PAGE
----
Author Topic: Review of a novice's first PCB - a Wireless Window Sensor  (Read 955 times)

0 Members and 1 Guest are viewing this topic.

Offline BeardedBear

  • Newbie
  • Posts: 1
  • Country: de
Review of a novice's first PCB - a Wireless Window Sensor
« on: November 24, 2018, 08:52:42 pm »
Hi EEVblog forum members,

I’ve started discovering the world of electronics through Arduino about three month ago and decided recently to get a little bit more serious about it. I’m designing my first custom PCB (in EAGLE) which should be used as a base for a little door / window sensor.

I’m hopeful to find some knowledgeable guys over here, who could have a quick look at my design, point out flaws, give advice. That’d be awesome!

Schematic, top and bottom layer views are attached.

The GND on the top layer as well as all VCC routes are 20 mil wide, all other signals are 8 mil wide. Clearances in DRC are 8 mil for everything, distance from copper to board dimensions is at least 16 mil. The bottom layer has a large ground fill, which I tried to keep as clean as possible.

Part List

Concept and functionality
  • Should be able to run for (many) years off a single coin cell
  • Keep it as small as possible …
  • … but still solderable by hand (no parts smaller than 0805)
The circuit goes into power-down mode by default, where it should consume ~ 2 µA (plus whatever leakage current might be introduced by the capacitors, I expect no more than 1-2 µA extra based on my own tests) - I measured ~ 1.5 µA on prototypes I’m currently running, which feature a mechanical reed switch instead of a digital hall effect sensor. When the hall effect sensor (DRV5032 from TI) detects a change (window opened or closed), it wakes the Atmega via interrupt on INT0. The MCU then sends the current state along with the voltage level over the radio module to the master node and goes back into power-down mode.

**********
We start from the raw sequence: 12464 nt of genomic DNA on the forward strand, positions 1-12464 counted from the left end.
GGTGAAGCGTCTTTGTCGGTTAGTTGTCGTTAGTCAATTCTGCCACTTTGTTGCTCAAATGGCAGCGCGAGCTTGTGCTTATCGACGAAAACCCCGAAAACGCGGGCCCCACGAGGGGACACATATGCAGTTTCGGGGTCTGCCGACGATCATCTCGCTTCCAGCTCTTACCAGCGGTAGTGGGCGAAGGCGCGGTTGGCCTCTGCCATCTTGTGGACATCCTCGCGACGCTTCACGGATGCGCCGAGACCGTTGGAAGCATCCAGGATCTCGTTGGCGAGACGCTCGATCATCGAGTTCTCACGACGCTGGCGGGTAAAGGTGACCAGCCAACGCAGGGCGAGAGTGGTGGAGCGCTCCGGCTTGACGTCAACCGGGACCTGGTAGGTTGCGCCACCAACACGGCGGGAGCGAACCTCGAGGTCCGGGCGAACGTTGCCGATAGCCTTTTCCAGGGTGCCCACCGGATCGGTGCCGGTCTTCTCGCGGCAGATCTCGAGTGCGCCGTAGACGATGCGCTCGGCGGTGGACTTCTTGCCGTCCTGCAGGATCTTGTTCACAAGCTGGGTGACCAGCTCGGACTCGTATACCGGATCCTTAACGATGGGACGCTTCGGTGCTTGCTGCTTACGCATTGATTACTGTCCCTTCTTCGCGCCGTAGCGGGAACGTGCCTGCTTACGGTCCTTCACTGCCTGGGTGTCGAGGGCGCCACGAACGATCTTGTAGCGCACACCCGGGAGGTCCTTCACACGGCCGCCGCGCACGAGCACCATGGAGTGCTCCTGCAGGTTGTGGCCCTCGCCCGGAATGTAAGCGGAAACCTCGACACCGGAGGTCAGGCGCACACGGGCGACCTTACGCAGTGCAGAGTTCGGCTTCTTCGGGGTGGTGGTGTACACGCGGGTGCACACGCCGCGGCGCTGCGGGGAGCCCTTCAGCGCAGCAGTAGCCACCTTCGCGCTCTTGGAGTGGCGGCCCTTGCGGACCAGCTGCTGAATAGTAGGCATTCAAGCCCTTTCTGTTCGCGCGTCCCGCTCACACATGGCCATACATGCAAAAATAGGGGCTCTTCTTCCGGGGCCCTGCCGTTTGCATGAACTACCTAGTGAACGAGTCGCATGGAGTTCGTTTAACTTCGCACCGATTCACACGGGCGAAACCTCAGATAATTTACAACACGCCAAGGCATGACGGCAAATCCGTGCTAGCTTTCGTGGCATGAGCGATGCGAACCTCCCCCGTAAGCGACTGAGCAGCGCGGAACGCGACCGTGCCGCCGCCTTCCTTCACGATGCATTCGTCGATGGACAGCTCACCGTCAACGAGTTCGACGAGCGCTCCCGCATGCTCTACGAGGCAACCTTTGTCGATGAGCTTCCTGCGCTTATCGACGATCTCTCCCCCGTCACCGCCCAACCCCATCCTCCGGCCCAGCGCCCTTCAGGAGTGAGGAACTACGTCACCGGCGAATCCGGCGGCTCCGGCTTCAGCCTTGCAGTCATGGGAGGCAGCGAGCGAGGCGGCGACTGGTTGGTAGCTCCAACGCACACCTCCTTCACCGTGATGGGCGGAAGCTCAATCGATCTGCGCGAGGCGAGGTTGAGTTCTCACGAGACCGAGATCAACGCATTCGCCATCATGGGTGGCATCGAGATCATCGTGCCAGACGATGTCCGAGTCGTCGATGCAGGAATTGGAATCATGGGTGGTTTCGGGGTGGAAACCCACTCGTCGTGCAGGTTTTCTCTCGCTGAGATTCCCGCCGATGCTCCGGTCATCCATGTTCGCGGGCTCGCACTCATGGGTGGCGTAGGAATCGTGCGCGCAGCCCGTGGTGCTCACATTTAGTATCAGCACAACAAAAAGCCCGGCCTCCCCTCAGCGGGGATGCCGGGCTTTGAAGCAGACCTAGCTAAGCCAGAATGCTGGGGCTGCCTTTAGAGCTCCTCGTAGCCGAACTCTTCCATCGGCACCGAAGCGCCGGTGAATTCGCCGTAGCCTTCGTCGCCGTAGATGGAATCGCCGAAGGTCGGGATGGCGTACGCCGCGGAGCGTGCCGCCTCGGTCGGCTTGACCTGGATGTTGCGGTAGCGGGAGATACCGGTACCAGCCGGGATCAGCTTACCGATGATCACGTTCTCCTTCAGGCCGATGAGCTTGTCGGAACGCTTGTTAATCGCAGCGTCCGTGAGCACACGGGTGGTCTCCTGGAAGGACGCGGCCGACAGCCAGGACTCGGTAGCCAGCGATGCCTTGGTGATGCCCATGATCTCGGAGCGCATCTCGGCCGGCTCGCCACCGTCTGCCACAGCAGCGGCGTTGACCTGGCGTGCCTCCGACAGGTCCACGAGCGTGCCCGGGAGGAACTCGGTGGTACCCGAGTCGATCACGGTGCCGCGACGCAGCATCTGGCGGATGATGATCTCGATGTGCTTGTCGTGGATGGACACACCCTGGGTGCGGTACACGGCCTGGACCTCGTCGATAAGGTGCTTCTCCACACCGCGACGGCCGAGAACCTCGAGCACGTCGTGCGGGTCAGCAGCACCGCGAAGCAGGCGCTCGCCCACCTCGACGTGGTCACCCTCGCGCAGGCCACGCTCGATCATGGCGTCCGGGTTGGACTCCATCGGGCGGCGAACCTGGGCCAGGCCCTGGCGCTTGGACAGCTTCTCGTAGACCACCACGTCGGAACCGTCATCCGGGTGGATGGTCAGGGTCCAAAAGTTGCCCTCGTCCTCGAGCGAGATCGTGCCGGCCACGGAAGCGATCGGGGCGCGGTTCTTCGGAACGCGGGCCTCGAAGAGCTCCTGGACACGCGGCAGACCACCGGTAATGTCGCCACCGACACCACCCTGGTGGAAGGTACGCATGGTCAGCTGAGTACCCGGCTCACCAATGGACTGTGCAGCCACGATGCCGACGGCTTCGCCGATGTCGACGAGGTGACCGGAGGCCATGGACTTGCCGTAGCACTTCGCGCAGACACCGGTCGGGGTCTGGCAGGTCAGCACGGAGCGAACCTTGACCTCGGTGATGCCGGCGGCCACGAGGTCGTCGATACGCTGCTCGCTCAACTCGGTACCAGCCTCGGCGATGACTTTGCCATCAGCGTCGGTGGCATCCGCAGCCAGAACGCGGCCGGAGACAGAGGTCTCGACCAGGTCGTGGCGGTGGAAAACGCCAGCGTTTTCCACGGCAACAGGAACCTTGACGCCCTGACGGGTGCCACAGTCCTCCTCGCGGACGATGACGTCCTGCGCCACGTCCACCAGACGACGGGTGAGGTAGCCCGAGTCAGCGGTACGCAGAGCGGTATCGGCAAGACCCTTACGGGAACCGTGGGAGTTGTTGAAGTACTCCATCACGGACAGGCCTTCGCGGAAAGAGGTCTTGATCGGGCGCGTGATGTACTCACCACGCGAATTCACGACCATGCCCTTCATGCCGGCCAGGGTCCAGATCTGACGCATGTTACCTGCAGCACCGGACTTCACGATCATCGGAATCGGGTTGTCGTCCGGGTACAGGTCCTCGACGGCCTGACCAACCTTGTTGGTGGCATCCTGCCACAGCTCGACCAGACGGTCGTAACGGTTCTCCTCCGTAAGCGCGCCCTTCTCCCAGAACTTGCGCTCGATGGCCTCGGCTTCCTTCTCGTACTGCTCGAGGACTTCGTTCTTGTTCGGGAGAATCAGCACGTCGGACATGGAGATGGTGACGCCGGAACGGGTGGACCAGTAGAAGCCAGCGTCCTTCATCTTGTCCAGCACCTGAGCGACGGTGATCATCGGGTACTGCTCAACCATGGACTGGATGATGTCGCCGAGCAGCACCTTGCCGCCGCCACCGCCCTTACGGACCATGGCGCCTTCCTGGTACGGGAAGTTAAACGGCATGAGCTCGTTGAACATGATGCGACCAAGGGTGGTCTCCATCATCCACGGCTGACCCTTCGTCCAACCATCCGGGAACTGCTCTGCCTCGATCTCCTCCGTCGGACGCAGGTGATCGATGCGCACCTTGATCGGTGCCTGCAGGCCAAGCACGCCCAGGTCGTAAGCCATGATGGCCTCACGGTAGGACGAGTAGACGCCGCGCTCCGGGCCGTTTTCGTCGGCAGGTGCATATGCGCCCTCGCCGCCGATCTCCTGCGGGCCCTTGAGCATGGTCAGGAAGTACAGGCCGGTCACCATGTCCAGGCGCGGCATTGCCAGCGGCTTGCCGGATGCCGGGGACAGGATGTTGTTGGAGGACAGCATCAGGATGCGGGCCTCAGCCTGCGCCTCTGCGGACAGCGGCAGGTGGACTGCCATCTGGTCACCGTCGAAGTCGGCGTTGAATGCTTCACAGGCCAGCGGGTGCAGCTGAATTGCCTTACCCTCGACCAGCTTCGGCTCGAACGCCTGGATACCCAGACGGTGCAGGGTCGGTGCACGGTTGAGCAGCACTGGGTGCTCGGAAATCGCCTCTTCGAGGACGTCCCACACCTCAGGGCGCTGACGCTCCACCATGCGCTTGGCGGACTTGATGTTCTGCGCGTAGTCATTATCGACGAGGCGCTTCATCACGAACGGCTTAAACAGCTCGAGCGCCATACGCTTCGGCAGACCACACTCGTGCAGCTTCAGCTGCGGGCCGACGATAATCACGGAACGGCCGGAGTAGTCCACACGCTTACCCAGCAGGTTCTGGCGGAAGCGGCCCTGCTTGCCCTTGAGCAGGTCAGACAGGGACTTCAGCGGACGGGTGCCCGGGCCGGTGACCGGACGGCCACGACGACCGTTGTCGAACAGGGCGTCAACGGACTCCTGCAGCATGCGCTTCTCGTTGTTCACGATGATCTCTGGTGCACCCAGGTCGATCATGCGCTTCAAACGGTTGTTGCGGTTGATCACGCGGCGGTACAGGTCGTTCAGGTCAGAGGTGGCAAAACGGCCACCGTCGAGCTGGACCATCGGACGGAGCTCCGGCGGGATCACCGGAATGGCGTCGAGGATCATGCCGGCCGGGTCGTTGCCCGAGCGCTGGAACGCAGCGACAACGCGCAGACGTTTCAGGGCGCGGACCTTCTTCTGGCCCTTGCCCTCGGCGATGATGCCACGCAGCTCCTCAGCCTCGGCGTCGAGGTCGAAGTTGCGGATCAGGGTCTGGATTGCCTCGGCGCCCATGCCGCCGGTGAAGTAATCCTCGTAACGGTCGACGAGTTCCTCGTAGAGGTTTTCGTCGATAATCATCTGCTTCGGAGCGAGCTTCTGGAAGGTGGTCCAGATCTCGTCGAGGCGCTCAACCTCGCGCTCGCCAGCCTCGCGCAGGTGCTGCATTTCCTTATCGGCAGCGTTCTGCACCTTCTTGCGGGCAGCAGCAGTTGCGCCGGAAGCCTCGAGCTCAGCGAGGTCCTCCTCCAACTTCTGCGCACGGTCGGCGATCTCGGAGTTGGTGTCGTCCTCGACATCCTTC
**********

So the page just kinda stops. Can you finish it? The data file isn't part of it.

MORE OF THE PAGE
The Atmega328P will be fused to use its internal oscillator at 8 MHz and divide the clock by 8, effectively clocking at 1 Mhz.

Specific questions / uncertainties
  • I’ve tried to get each MLCC as close to the corresponding GND and VCC pins of the components they belong to, so that they create their own little "current loop". The sensor and radio each get a single 0.1 µF capacitor, the Atmega one for the two VCC/GND pairs on the "left" side, and the AVCC/GND pair on the "right". That should be sufficient?
  • The 100 µF electrolytic cap should protect the coin cell from sudden current spikes when the radio is in transmission mode (which can draw up to 12 mA). Is it possible to exchange it for a MLCC of similar capacitance to reduce leakage current?
  • I'm using the bottom layer as a large ground plane. The coin cells negative pole will be a circular pad on the top layer. Using a bunch of vias next to that pad to connect to the bottom layer was the best solution I could think of. Are there other concepts / best practices for this?
  • Via placement: Is is a bad idea to have vias below the electrolytic cap (I've read that somewhere, but can't see why this would be a problem)? Having vias close to the pads of some components should be alright, as long as I'm careful to avoid solder bridges between different signals?
  • The DRV5032FB has an push-pull output, which means I don't need an external pull up. The data sheet specifies a maximum output current of 5 mA, so it should be safe to directly connect it to the input pin on the MCU. Am I right?
Those are the specific questions I have in mind. I'd really appreciate it, if you could help me out. Besides that, general advice or recommendation on my layout, routing or whatever might be is appreciated.

Thanks for your attention!
 

Offline Gribo

  • Frequent Contributor
  • **
  • Posts: 441
  • Country: ca
Re: Review of a novice's first PCB - a Wireless Window Sensor
« Reply #1 on: November 29, 2018, 06:21:40 pm »
Your Vcc line forms a loop for no reason. You can keep it on the top layer, without going to the bottom layer.
I am available for freelance work.
 


Share me

Digg  Facebook  SlashDot  Delicious  Technorati  Twitter  Google  Yahoo
Smf